Bangladesh Garment Workers & the Fight for Social Security
There is predictable bad news on Social Security, that the Democrats are gonna try to shove cuts down our throats despite opinion polls showing overwhelming opposition to them, and overwhelming support for adjusting the income cap (can you believe it, there’s a damn regressive taxation income cap!) if we need more revenue. But don’t forget the (related!) good news. Bangladeshi garment workers worked hard after the preventable fire/catastrophe that killed 1100 last April, worked angry, got in the streets and closed them down, shut down factories, and so they have achieved, so far, a 50-80% wage increase:
Bangladesh’s garment factory owners are pencilling in a minimum wage increase of about 50 to 80 percent and will ask retailers to pay more to defray the cost, as the government tries to end a wave of strikes that hit nearly a fifth of workshops last month.
See, no cuts for those who get in the streets and make life impossible for the owners. The pay of Bangladeshi garment workers will go from $38 up to $57 to $68 a month — a month! — so they continue to protest, hard, in order to achieve their stated demand of $100. A good place to learn about the fight and how progress is being made is at The Real News, which interviews Michelle Chen, a labor expert who frequently contributes to MyFDL. As she would I think agree, and as I show through recent headlines, this is how you do it:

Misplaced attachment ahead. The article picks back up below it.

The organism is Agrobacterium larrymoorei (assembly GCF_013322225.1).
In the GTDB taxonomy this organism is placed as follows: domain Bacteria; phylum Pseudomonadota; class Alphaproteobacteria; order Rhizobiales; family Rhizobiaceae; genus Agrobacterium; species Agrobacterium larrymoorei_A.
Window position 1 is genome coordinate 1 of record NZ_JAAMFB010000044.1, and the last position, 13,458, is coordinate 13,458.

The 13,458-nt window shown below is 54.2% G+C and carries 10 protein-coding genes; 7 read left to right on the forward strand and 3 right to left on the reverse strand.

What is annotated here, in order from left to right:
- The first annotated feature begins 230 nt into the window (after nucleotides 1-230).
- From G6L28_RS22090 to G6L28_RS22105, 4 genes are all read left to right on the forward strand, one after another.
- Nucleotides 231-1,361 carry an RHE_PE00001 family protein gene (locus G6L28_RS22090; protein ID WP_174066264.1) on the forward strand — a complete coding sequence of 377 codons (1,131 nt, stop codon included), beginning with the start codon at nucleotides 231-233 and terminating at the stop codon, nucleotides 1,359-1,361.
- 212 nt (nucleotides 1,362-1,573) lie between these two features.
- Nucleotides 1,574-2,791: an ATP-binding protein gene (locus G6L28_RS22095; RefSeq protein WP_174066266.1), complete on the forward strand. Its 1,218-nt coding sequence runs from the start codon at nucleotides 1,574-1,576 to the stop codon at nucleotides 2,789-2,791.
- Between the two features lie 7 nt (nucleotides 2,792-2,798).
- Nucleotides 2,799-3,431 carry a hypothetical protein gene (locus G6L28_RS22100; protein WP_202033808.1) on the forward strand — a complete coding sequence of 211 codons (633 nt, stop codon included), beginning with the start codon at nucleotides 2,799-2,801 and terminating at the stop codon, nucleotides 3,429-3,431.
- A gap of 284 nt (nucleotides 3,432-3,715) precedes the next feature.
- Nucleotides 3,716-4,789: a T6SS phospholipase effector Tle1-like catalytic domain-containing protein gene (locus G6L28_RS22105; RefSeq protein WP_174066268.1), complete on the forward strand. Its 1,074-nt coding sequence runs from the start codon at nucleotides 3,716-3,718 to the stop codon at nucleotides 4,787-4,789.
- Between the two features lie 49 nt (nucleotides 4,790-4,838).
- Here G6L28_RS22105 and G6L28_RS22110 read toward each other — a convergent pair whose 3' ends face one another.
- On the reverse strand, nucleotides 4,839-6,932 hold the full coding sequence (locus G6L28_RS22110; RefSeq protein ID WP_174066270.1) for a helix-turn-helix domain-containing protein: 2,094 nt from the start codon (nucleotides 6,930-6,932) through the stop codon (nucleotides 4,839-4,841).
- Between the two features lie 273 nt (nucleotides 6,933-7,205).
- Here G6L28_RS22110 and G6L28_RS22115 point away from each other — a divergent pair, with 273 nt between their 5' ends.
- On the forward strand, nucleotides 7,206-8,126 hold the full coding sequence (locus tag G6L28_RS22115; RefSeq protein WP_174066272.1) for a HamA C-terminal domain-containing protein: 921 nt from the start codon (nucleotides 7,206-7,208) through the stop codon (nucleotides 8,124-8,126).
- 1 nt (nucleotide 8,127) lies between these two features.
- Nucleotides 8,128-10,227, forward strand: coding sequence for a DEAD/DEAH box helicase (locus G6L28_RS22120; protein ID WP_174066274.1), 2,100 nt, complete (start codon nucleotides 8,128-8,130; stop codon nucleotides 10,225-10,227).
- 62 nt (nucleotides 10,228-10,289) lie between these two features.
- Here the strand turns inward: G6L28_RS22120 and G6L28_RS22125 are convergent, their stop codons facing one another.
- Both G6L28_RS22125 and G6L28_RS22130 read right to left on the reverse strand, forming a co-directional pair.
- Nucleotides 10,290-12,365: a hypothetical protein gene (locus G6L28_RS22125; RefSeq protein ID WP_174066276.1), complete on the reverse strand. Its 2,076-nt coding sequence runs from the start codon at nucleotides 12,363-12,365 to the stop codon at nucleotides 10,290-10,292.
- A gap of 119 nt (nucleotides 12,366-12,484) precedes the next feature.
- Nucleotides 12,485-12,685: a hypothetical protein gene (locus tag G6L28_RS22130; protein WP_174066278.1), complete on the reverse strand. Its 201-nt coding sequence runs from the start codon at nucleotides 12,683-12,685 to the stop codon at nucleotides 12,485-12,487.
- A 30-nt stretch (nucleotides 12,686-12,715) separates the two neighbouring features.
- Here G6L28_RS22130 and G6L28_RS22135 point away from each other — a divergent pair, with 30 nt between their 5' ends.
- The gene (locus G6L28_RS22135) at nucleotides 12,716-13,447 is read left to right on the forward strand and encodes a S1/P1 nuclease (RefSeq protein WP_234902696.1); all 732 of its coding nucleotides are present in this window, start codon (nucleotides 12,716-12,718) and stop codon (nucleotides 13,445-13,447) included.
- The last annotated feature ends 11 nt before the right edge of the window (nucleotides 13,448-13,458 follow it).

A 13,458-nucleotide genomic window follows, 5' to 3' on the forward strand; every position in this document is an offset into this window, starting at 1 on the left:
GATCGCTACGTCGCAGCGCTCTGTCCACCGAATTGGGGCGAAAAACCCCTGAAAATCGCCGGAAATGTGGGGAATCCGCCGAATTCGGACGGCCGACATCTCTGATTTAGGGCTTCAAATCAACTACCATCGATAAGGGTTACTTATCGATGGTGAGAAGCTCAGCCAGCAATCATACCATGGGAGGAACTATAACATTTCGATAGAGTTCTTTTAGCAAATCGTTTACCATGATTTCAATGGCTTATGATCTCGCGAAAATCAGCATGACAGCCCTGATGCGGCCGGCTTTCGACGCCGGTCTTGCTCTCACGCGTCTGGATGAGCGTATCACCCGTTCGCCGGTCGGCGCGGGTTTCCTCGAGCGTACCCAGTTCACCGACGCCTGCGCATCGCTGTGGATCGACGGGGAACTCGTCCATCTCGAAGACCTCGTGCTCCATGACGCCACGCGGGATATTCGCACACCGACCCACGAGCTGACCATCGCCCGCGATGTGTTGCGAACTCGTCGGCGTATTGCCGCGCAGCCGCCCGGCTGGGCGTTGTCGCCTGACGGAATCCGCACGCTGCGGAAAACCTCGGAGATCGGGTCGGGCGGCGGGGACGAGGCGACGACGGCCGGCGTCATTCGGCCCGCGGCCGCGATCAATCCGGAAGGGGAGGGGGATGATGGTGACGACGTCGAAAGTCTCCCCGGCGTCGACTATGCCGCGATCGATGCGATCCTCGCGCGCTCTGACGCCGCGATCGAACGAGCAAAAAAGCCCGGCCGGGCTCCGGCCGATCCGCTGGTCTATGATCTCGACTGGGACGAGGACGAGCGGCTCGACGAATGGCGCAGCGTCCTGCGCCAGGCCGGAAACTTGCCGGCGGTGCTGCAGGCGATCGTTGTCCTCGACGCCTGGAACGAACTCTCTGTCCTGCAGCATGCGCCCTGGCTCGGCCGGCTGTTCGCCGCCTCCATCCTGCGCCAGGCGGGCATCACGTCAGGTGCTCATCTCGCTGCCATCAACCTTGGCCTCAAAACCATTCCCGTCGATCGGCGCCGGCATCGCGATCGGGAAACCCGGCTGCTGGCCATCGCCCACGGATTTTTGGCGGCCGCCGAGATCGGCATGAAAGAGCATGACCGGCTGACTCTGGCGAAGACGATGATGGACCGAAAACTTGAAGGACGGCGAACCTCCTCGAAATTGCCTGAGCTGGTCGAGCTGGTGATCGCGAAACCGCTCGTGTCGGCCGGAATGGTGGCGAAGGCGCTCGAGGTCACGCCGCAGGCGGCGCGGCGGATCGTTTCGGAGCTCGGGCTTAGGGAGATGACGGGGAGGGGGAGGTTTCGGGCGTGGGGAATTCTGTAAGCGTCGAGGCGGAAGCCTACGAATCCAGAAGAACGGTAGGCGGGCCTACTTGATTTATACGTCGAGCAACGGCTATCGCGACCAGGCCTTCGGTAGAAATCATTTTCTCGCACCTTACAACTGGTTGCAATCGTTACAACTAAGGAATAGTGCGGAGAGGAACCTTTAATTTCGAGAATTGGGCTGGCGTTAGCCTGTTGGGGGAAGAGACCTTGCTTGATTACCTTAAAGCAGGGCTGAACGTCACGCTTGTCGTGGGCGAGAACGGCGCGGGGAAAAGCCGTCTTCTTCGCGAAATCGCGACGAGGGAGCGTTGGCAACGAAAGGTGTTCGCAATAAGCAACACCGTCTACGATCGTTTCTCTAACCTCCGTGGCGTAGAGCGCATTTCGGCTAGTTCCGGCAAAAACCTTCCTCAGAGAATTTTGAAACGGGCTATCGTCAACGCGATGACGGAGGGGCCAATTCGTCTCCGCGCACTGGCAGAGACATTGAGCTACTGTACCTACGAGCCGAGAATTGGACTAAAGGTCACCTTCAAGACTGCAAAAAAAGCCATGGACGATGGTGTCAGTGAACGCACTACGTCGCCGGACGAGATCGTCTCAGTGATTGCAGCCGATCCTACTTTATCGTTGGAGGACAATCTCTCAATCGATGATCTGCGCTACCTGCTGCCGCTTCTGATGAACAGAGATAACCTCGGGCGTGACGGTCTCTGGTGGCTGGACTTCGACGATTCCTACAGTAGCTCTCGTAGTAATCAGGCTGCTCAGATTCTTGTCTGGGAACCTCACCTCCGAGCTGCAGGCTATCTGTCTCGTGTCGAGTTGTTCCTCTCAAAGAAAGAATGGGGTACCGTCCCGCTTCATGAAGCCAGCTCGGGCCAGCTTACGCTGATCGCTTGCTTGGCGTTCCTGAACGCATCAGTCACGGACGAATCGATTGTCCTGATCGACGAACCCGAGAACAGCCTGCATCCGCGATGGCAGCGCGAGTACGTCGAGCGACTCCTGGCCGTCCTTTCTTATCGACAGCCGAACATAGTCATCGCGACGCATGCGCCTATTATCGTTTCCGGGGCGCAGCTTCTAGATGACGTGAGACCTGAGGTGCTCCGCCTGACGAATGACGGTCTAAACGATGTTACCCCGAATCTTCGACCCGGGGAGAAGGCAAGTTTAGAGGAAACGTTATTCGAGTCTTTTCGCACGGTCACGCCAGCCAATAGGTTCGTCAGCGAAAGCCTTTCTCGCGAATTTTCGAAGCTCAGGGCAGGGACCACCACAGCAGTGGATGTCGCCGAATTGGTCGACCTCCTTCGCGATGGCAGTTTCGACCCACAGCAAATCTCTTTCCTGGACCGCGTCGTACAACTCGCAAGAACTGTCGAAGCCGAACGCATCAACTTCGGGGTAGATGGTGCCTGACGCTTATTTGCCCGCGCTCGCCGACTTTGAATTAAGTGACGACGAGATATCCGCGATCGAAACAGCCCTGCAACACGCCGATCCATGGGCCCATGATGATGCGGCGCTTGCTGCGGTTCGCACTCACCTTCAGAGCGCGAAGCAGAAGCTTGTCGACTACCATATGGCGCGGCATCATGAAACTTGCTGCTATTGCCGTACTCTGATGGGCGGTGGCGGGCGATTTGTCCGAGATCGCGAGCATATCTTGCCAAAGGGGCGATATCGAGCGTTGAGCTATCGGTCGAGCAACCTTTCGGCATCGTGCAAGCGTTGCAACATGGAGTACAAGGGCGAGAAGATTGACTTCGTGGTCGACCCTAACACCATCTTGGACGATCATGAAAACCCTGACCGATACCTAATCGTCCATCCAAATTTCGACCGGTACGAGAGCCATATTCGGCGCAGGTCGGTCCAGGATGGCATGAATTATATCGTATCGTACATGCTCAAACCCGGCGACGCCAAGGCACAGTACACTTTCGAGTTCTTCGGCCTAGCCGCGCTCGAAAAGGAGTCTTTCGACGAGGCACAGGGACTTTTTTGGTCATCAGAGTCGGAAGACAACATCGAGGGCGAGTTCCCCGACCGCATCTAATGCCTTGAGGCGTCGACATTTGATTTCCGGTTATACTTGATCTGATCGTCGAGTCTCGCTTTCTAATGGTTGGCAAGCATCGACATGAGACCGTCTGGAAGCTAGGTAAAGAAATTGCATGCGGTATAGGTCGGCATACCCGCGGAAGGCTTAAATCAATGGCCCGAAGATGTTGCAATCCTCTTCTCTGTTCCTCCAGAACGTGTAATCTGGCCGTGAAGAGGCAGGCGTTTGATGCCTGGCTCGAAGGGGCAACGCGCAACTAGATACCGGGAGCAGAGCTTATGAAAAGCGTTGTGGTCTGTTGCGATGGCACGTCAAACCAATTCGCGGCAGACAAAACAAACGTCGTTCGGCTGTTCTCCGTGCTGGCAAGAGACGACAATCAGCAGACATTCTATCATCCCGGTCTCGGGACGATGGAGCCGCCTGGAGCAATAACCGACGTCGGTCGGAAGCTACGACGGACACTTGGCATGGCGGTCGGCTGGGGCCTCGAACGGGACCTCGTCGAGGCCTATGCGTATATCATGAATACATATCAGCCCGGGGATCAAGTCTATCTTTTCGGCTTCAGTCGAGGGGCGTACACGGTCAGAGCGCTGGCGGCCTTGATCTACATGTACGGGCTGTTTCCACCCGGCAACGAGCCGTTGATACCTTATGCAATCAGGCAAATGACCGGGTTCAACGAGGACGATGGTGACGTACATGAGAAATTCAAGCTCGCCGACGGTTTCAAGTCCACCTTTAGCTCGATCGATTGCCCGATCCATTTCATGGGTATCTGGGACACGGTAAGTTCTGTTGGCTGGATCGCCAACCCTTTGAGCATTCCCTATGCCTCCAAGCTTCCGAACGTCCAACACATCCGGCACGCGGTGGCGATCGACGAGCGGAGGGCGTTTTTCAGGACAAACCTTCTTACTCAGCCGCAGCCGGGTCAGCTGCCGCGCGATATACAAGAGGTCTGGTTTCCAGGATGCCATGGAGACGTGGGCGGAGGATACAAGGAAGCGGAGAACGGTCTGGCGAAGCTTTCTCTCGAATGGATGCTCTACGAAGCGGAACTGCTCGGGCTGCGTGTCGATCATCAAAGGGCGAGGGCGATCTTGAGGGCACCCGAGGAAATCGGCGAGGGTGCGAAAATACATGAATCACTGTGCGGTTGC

Bangladesh garment workers clash with police
Bangladesh Garment Worker Protests Shut Factories
Angry Bangladesh garment workers protest over pay, factories shut
“These workers’ rights are being discussed all over the world now and the government is nervous,” said Amirul Haque Amin, the head of the National Garment Workers Federation, an umbrella group representing 37 unions.
“There is this pressure now,” Amin said in an interview in his ramshackle office, decorated with satirical posters of harangued factory workers and fat tycoons. “This has given us the opportunity to raise our voices.”
Are we willing to learn from the Bangladeshis? Our ‘middle-class’ American scene is crashing, but we don’t yet know how to protest like third world workers, or we just don’t have the guts for it. Maybe we think we’re at a higher level of civilization than ‘those people’? Or we think that the powers that be give a damn about opinion polls taken a year before elections. They don’t: post-democracy marches on, gathering money, getting ever stronger.
But what if we fought Social Security cuts the way Bangladeshi workers are fighting for safe workplaces and decent wages?
Photo by Derek Blackadder released under a Creative Commons No Derivatives license.